mechanic may be able to be cut them down with a machine. Cutting them down should even the rotors out. The same thing was going on with my steering wheel as yours when I applied my brakes at high speeds, and even lower speeds. I didn't tell the dealer that I was experiencing this problem. They simply inspected my brakes one day while my car was in for an oil change and told me I needed new brake pads and to have my brake rotors cut. Since I had about 80,000 miles on that set of brake pads (yes ... 80,000 miles) I took their word for it that I needed a brake job. Luckily I didn't destroy my rotors with my nearly worn out brake pads. If you don't need new rotors, installing front brake pads and cutting the rotors should cost you a about $130 at the dealer, and maybe a little less at your local mechanic. I've noticed absolutely zero shaking of the steering wheel when I apply the brakes since the brake job. I have a Toyota Camry with 120,000 miles on it and the car now brakes beautifully. So before you spend money on an alignment, and trying to figure out if your wheel rims are bent, check those brakes.
Try taking the car to the problem speed and while pulling the e-brake release lever, apply the ebrakes. No vibration - problem is in the fronts (typical). Buy new rotors (pads are a good idea at the same time as is adjusting the rear brakes). Rarely can you machine rotors and have a permanent solution. The rotors are not dissapating the heat well, by cutting them they will warp easier. Check your tire balance. (Have you ever put fix a flat in?) Toyotas are sometimes an exception to brakes that go for more than 35,000 miles.
You need to balance your tires.
I have found that my problem stems from rear axle placement. A factory installation defect that is only covered under the first 12,000 miles and only if the dealer deems it to be out of spec. For all you Ford Ranger owners alot of the 2000 models have feathered tire issues which would make you think it is simply tire balance (right front wears and pulls right, some F150's have this problem as well). Located an alignment shop to verify proper axle placement.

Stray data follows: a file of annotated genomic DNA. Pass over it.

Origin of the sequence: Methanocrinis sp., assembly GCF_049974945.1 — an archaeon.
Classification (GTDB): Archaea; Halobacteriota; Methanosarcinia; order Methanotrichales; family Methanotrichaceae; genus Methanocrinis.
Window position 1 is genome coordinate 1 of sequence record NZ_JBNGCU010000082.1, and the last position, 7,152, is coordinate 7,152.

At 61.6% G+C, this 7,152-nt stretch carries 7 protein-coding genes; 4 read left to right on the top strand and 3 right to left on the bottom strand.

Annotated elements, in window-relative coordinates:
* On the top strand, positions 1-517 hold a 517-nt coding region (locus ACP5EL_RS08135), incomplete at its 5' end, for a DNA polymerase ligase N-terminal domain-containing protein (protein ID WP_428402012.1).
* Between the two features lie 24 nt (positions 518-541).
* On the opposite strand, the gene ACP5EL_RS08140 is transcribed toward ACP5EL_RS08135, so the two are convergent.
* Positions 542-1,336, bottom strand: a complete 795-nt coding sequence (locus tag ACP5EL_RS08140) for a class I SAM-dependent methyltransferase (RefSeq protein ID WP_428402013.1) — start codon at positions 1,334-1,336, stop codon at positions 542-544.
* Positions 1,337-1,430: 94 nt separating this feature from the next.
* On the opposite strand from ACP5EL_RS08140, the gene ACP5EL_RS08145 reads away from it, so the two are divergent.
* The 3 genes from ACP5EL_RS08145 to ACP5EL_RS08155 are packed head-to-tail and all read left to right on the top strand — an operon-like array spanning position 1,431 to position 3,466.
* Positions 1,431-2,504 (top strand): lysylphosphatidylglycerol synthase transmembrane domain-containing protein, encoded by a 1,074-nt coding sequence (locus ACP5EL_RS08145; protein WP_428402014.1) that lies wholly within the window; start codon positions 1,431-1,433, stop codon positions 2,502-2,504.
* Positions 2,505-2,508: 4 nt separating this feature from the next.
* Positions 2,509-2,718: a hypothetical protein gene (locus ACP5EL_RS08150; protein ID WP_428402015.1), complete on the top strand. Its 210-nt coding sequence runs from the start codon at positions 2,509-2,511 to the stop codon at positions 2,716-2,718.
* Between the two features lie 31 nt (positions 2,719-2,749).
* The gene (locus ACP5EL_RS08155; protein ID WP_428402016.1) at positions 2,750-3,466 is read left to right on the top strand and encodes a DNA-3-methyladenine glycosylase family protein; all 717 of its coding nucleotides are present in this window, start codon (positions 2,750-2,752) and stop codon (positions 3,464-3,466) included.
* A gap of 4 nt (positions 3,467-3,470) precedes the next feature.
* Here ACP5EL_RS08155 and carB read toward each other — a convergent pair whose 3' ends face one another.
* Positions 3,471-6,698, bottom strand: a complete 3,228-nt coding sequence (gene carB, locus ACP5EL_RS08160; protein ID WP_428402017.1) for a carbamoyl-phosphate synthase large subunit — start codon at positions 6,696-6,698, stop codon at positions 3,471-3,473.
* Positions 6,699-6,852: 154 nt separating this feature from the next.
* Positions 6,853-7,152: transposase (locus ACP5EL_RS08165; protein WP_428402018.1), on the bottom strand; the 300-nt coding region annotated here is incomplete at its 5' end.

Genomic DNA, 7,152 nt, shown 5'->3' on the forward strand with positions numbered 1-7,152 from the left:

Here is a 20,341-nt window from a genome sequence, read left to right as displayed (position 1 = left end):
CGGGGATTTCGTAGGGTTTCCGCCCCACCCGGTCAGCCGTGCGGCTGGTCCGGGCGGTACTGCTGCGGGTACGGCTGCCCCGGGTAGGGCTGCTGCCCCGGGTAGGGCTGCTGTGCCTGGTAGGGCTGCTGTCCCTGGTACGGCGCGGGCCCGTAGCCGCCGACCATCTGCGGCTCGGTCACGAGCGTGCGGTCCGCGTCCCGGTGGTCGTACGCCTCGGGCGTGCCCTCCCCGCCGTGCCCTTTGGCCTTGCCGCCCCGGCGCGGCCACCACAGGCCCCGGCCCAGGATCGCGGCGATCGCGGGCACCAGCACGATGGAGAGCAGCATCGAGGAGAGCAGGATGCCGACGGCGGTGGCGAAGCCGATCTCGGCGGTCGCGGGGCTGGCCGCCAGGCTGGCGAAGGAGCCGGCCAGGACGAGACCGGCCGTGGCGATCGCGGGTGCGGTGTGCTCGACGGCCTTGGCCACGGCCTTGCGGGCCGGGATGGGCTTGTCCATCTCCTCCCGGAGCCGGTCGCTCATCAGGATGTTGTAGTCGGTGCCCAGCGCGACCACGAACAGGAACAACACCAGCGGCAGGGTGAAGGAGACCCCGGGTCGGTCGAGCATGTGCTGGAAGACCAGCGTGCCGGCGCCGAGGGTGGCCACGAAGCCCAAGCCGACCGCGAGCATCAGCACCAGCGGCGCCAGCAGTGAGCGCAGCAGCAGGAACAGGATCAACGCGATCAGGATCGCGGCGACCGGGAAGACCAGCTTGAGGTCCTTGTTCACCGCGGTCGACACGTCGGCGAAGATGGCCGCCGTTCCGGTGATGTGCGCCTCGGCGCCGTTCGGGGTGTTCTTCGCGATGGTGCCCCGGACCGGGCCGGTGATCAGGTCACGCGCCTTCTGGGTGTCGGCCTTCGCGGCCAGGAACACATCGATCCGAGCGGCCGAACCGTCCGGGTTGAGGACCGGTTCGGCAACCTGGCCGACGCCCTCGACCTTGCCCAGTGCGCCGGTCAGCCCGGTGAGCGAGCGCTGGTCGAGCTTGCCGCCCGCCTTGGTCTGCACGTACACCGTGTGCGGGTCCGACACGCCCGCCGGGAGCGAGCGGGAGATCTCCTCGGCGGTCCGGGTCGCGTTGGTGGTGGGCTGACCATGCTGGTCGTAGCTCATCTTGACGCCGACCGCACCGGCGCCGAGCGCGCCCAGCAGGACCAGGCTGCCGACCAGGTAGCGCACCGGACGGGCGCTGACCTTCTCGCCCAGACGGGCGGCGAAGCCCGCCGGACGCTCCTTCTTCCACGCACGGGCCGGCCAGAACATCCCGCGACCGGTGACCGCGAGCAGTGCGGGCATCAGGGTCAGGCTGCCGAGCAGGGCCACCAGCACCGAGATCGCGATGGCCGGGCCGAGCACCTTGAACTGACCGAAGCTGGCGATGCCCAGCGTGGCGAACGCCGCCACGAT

Have your tie rods checked to be sure they don't need replacing.
Have you had your rear brakes adjusted ever since changed: warped rotors in my 95 cavalier made the whole car wobble at high speed stops and the pedal pressure changes during slow light stopping also
The wobbling or pulsating steering happens when I apply the brakes when trying to slow down after accelerating to a reasonably height speed like 50 to 60 miles an hour. My mechanic found that my rotors were warped and some of the steering mechanisims (parts ) were badly worn which was very unusual because the vehicle has only 11,000 miles on it. Hopefully this will be all taken care of because it's under warranty.
Brakes warped, tie rod ends bad, tires screwed, upper and or lower ball joints shot, in front wheel drives, check cv shaft/joints... and theres one I experienced on an old Ford pick up... never would have guessed, under braking conditions the steering wheel was shaking bad.... turned out to be in the rear end... the rear wheel bearings were shot.... it only was bad while braking.
If it is a vibration in your steering wheel at higher speeds you might need new ball joints. This is a serious problem if that is what's wrong. So have your car looked at and soon.
There is also the possibility that your shocks and struts are in need of replacing. Sometimes just replacing the ball joints doesn't fix the problem. If that is affected then there is most likely something else affected. In this case I had multiple problems with my 1993 Grand Am and it was bent rims, worn shocks and struts along with worn ball joints. Once I had them all replaced the shaking steering wheel at any speed is gone. Plus your tires could be separating so check that as well that could be a cause as well.
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Here are more opinions and answers from other contributors:
Worn-out ball joints in the steering linkage or suspension. This allows the steering angle between the wheels to vary, causing them to wobble.
Tire out of balance, defective tire, bent wheel, loose wheel, worn steering parts, worn or loose wheel bearing, worn suspension parts.
Worn steering parts. I would strongly suggest you take this car to a mechanic, have it put on a rack, and the steering components inspected.
I'd check the CV joints first.
The steering joints and connections are worn and need replacing Actually, the most likely problem is the tires. They may just need balancing. Sometimes the belts in the tires separate which causes a wobble. high/low spots in tires also causes a wobble. A bent rim can cause a wobble. Excessive negative caster will cause a wobble (alignment issue). Steering joints (inner and outer tie rods will not cause a wobble)
becouse of bent rim or a bad spot in your tire .
The steering wheel wobbles, because of the unconditional pressures from the ground that is adjusted at speeds when it reflects gravity.
you obviously need to get it checked..that shouldn't happen
Bent rim. You may rotate it to a rear wheel to reduce or eliminate wobble.
Tire out of balance, worn suspension parts, defective or loose wheel bearing, loose lug-nuts, or worn steering parts.
Could be alignment or air pressure causing pull. wobble is most likely tires out of balance.
That would be the nut that holds the steering wheel to the steering shaft.